The following two questions will appear on the Nov. 6 ballot in addition to candidates seeking their respective offices.
PROPOSED CONSTITUTIONAL AMENDMENT 1
Article I. Bill of Rights. (Virginia)
BALLOT QUESTION 1
Shall Section 11 of Article I (Bill of Rights) of the Constitution of Virginia be amended (i) to require that eminent domain only be exercised where the property taken or damaged is for public use and, except for utilities or the elimination of a public nuisance, not where the primary use is for private gain, private benefit, private enterprise, increasing jobs, increasing tax revenue or economic development; (ii) to define what is included in just compensation for such taking or damaging of property; and (iii) to prohibit the taking or damaging of more private property than is necessary for the public use?
The measure would prohibit eminent domain from being used for private enterprise, job creation, tax revenue generation or economic development, thereby restricting it to only being invoked to take private land for public use. Specifically, it would update a 2007 law which states that private property can be taken only when the public interest dominates the private gain. It is sponsored by Delegate Rob Bell. The proposed amendment, if approved by the voters, could only be changed by a future constitutional amendment approved by the voters.
PROPOSED CONSTITUTIONAL AMENDMENT 2
Article IV. Legislature.
Section 6. Legislative sessions.
BALLOT QUESTION 2
Shall Section 6 of Article IV (Legislature) of the Constitution of Virginia concerning legislative sessions be amended to allow the General Assembly to delay by no more than one week the fixed starting date for the reconvened or “veto” session when the General Assembly meets after a session to consider the bills returned to it by the Governor with vetoes or amendments?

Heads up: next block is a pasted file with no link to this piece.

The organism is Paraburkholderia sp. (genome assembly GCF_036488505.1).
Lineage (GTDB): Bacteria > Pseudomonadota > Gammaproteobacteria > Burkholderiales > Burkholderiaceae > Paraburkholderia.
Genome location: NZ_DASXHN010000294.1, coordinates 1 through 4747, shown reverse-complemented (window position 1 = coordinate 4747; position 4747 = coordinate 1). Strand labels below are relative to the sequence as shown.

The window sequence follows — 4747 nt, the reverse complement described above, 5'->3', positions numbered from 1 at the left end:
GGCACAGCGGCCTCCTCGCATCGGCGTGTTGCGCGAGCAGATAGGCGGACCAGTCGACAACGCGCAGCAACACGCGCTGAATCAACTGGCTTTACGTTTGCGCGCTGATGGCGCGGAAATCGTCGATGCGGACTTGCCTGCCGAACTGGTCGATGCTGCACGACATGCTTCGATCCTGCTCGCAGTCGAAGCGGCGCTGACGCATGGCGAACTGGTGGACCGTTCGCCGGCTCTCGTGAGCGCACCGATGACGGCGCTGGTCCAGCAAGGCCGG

After the end of every legislative session, the General Assembly is required by the Constitution to meet again or reconvene in a “veto” session. The only bills that the General Assembly can consider in a veto session are bills that it had passed during the legislative session and that the Governor has sent back to it with his vetoes or suggested amendments.
The Constitution now requires that the veto session must begin on the sixth Wednesday following the end of each session. The veto session usually lasts for only one day and cannot last more than ten days.
The proposed amendment only changes Section 6 of Article IV, proposed by this amendment will allow the General Assembly to delay the start of the veto session for up to one week. The General Assembly will be able to avoid the possible scheduling of the veto session on a religious holiday such as Passover. The proposed amendment does not change the present limits on the business that can be considered in a veto session or on the length of the veto session.